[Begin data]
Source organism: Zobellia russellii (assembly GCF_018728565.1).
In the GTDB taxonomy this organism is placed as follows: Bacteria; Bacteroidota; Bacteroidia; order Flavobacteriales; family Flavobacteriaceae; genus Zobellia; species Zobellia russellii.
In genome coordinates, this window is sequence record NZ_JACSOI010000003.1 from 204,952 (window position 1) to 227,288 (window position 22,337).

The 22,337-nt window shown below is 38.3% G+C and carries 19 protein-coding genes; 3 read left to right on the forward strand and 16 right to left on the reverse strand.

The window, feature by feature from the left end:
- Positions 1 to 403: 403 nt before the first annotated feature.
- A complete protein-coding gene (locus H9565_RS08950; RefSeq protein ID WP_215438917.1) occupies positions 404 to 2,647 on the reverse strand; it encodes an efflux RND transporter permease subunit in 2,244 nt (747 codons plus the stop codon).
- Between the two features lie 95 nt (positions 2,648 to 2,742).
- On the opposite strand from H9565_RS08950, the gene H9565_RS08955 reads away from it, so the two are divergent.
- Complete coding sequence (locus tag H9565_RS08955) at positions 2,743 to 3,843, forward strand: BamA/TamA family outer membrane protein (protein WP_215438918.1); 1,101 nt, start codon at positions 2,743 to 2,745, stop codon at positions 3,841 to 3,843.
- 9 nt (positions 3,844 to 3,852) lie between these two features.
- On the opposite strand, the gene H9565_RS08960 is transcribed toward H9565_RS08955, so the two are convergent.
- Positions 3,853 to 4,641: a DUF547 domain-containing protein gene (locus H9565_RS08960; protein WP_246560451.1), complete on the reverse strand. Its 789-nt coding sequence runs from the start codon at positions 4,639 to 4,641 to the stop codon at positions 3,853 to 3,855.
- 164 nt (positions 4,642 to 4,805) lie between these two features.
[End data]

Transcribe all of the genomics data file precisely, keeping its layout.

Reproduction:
Source organism: Zobellia russellii (assembly GCF_018728565.1).
In the GTDB taxonomy this organism is placed as follows: Bacteria; Bacteroidota; Bacteroidia; order Flavobacteriales; family Flavobacteriaceae; genus Zobellia; species Zobellia russellii.
In genome coordinates, this window is sequence record NZ_JACSOI010000003.1 from 204,952 (window position 1) to 227,288 (window position 22,337).

The 22,337-nt window shown below is 38.3% G+C and carries 19 protein-coding genes; 3 read left to right on the forward strand and 16 right to left on the reverse strand.

The window, feature by feature from the left end:
- Positions 1 to 403: 403 nt before the first annotated feature.
- A complete protein-coding gene (locus H9565_RS08950; RefSeq protein ID WP_215438917.1) occupies positions 404 to 2,647 on the reverse strand; it encodes an efflux RND transporter permease subunit in 2,244 nt (747 codons plus the stop codon).
- Between the two features lie 95 nt (positions 2,648 to 2,742).
- On the opposite strand from H9565_RS08950, the gene H9565_RS08955 reads away from it, so the two are divergent.
- Complete coding sequence (locus tag H9565_RS08955) at positions 2,743 to 3,843, forward strand: BamA/TamA family outer membrane protein (protein WP_215438918.1); 1,101 nt, start codon at positions 2,743 to 2,745, stop codon at positions 3,841 to 3,843.
- 9 nt (positions 3,844 to 3,852) lie between these two features.
- On the opposite strand, the gene H9565_RS08960 is transcribed toward H9565_RS08955, so the two are convergent.
- Positions 3,853 to 4,641: a DUF547 domain-containing protein gene (locus H9565_RS08960; protein WP_246560451.1), complete on the reverse strand. Its 789-nt coding sequence runs from the start codon at positions 4,639 to 4,641 to the stop codon at positions 3,853 to 3,855.
- 164 nt (positions 4,642 to 4,805) lie between these two features.